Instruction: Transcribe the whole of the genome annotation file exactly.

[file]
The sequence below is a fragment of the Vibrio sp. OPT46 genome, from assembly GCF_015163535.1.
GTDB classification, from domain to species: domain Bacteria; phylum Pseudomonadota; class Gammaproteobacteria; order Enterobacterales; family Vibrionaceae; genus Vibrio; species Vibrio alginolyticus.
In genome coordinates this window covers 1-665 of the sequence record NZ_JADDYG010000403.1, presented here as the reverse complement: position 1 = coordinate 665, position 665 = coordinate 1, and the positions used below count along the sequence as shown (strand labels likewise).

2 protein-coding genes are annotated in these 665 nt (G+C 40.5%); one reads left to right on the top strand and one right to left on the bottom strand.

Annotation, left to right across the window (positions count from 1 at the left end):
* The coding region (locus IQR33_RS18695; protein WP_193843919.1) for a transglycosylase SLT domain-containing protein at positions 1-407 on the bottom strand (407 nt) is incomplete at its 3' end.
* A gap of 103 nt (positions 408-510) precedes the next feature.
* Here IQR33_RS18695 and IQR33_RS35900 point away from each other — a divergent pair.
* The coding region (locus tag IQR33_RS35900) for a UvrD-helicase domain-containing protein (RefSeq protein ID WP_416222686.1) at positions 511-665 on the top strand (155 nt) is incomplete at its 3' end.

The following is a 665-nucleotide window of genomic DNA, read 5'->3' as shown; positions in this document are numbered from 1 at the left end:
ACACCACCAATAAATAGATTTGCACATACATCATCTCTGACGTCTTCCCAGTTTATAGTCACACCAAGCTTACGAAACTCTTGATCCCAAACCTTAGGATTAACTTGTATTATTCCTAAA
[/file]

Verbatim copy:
The sequence below is a fragment of the Vibrio sp. OPT46 genome, from assembly GCF_015163535.1.
GTDB classification, from domain to species: domain Bacteria; phylum Pseudomonadota; class Gammaproteobacteria; order Enterobacterales; family Vibrionaceae; genus Vibrio; species Vibrio alginolyticus.
In genome coordinates this window covers 1-665 of the sequence record NZ_JADDYG010000403.1, presented here as the reverse complement: position 1 = coordinate 665, position 665 = coordinate 1, and the positions used below count along the sequence as shown (strand labels likewise).

2 protein-coding genes are annotated in these 665 nt (G+C 40.5%); one reads left to right on the top strand and one right to left on the bottom strand.

Annotation, left to right across the window (positions count from 1 at the left end):
* The coding region (locus IQR33_RS18695; protein WP_193843919.1) for a transglycosylase SLT domain-containing protein at positions 1-407 on the bottom strand (407 nt) is incomplete at its 3' end.
* A gap of 103 nt (positions 408-510) precedes the next feature.
* Here IQR33_RS18695 and IQR33_RS35900 point away from each other — a divergent pair.
* The coding region (locus tag IQR33_RS35900) for a UvrD-helicase domain-containing protein (RefSeq protein ID WP_416222686.1) at positions 511-665 on the top strand (155 nt) is incomplete at its 3' end.

The following is a 665-nucleotide window of genomic DNA, read 5'->3' as shown; positions in this document are numbered from 1 at the left end:
ACACCACCAATAAATAGATTTGCACATACATCATCTCTGACGTCTTCCCAGTTTATAGTCACACCAAGCTTACGAAACTCTTGATCCCAAACCTTAGGATTAACTTGTATTATTCCTAAA